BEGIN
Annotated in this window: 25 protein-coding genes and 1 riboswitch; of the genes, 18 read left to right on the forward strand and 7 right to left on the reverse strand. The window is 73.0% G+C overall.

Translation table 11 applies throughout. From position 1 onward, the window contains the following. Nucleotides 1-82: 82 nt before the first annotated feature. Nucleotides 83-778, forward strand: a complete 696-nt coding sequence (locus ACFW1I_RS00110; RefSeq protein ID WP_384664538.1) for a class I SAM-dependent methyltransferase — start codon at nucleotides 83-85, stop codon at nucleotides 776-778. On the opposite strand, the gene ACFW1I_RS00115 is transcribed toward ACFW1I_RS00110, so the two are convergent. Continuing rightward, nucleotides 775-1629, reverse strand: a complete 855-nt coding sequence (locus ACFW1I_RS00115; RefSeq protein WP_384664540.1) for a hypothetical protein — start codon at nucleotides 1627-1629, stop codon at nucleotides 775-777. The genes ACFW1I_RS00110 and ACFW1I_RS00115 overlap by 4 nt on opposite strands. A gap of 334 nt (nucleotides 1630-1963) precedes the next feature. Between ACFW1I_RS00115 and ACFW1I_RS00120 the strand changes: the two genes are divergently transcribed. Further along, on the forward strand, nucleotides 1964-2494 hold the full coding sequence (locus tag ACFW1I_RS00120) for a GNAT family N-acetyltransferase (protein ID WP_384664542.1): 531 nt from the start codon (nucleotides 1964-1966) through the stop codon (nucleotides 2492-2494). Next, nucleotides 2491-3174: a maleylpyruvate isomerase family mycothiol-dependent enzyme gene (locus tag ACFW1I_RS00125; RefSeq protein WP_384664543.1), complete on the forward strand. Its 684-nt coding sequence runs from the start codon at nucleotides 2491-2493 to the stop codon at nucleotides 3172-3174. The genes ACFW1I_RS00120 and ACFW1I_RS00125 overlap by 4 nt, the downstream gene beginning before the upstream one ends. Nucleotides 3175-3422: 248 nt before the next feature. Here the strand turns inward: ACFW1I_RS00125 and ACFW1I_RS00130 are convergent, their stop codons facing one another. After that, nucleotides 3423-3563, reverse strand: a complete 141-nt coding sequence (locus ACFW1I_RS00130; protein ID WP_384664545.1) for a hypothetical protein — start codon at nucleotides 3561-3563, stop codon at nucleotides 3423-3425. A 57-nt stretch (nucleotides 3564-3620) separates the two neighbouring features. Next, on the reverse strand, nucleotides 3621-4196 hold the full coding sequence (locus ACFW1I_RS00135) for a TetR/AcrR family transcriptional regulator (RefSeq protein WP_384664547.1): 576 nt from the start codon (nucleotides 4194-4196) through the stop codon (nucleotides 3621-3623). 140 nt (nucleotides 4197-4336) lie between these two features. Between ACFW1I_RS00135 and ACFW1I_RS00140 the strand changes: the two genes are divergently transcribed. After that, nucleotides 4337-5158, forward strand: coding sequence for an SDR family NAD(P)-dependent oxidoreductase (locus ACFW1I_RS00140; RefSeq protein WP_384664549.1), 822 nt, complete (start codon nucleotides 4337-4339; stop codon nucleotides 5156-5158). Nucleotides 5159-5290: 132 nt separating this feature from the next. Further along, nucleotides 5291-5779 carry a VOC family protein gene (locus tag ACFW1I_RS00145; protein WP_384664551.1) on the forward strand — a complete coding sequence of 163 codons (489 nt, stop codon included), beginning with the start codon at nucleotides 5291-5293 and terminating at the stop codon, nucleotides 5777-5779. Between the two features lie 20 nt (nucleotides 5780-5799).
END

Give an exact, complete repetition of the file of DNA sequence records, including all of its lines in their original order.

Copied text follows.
Annotated in this window: 25 protein-coding genes and 1 riboswitch; of the genes, 18 read left to right on the forward strand and 7 right to left on the reverse strand. The window is 73.0% G+C overall.

Translation table 11 applies throughout. From position 1 onward, the window contains the following. Nucleotides 1-82: 82 nt before the first annotated feature. Nucleotides 83-778, forward strand: a complete 696-nt coding sequence (locus ACFW1I_RS00110; RefSeq protein ID WP_384664538.1) for a class I SAM-dependent methyltransferase — start codon at nucleotides 83-85, stop codon at nucleotides 776-778. On the opposite strand, the gene ACFW1I_RS00115 is transcribed toward ACFW1I_RS00110, so the two are convergent. Continuing rightward, nucleotides 775-1629, reverse strand: a complete 855-nt coding sequence (locus ACFW1I_RS00115; RefSeq protein WP_384664540.1) for a hypothetical protein — start codon at nucleotides 1627-1629, stop codon at nucleotides 775-777. The genes ACFW1I_RS00110 and ACFW1I_RS00115 overlap by 4 nt on opposite strands. A gap of 334 nt (nucleotides 1630-1963) precedes the next feature. Between ACFW1I_RS00115 and ACFW1I_RS00120 the strand changes: the two genes are divergently transcribed. Further along, on the forward strand, nucleotides 1964-2494 hold the full coding sequence (locus tag ACFW1I_RS00120) for a GNAT family N-acetyltransferase (protein ID WP_384664542.1): 531 nt from the start codon (nucleotides 1964-1966) through the stop codon (nucleotides 2492-2494). Next, nucleotides 2491-3174: a maleylpyruvate isomerase family mycothiol-dependent enzyme gene (locus tag ACFW1I_RS00125; RefSeq protein WP_384664543.1), complete on the forward strand. Its 684-nt coding sequence runs from the start codon at nucleotides 2491-2493 to the stop codon at nucleotides 3172-3174. The genes ACFW1I_RS00120 and ACFW1I_RS00125 overlap by 4 nt, the downstream gene beginning before the upstream one ends. Nucleotides 3175-3422: 248 nt before the next feature. Here the strand turns inward: ACFW1I_RS00125 and ACFW1I_RS00130 are convergent, their stop codons facing one another. After that, nucleotides 3423-3563, reverse strand: a complete 141-nt coding sequence (locus ACFW1I_RS00130; protein ID WP_384664545.1) for a hypothetical protein — start codon at nucleotides 3561-3563, stop codon at nucleotides 3423-3425. A 57-nt stretch (nucleotides 3564-3620) separates the two neighbouring features. Next, on the reverse strand, nucleotides 3621-4196 hold the full coding sequence (locus ACFW1I_RS00135) for a TetR/AcrR family transcriptional regulator (RefSeq protein WP_384664547.1): 576 nt from the start codon (nucleotides 4194-4196) through the stop codon (nucleotides 3621-3623). 140 nt (nucleotides 4197-4336) lie between these two features. Between ACFW1I_RS00135 and ACFW1I_RS00140 the strand changes: the two genes are divergently transcribed. After that, nucleotides 4337-5158, forward strand: coding sequence for an SDR family NAD(P)-dependent oxidoreductase (locus ACFW1I_RS00140; RefSeq protein WP_384664549.1), 822 nt, complete (start codon nucleotides 4337-4339; stop codon nucleotides 5156-5158). Nucleotides 5159-5290: 132 nt separating this feature from the next. Further along, nucleotides 5291-5779 carry a VOC family protein gene (locus tag ACFW1I_RS00145; protein WP_384664551.1) on the forward strand — a complete coding sequence of 163 codons (489 nt, stop codon included), beginning with the start codon at nucleotides 5291-5293 and terminating at the stop codon, nucleotides 5777-5779. Between the two features lie 20 nt (nucleotides 5780-5799).